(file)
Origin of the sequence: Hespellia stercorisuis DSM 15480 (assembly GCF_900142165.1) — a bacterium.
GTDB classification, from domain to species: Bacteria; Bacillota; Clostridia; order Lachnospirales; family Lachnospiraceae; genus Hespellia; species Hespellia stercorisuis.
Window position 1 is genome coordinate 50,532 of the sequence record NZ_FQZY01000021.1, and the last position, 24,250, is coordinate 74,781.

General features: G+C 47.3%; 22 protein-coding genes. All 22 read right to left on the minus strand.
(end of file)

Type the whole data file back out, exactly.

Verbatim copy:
Origin of the sequence: Hespellia stercorisuis DSM 15480 (assembly GCF_900142165.1) — a bacterium.
GTDB classification, from domain to species: Bacteria; Bacillota; Clostridia; order Lachnospirales; family Lachnospiraceae; genus Hespellia; species Hespellia stercorisuis.
Window position 1 is genome coordinate 50,532 of the sequence record NZ_FQZY01000021.1, and the last position, 24,250, is coordinate 74,781.

General features: G+C 47.3%; 22 protein-coding genes. All 22 read right to left on the minus strand.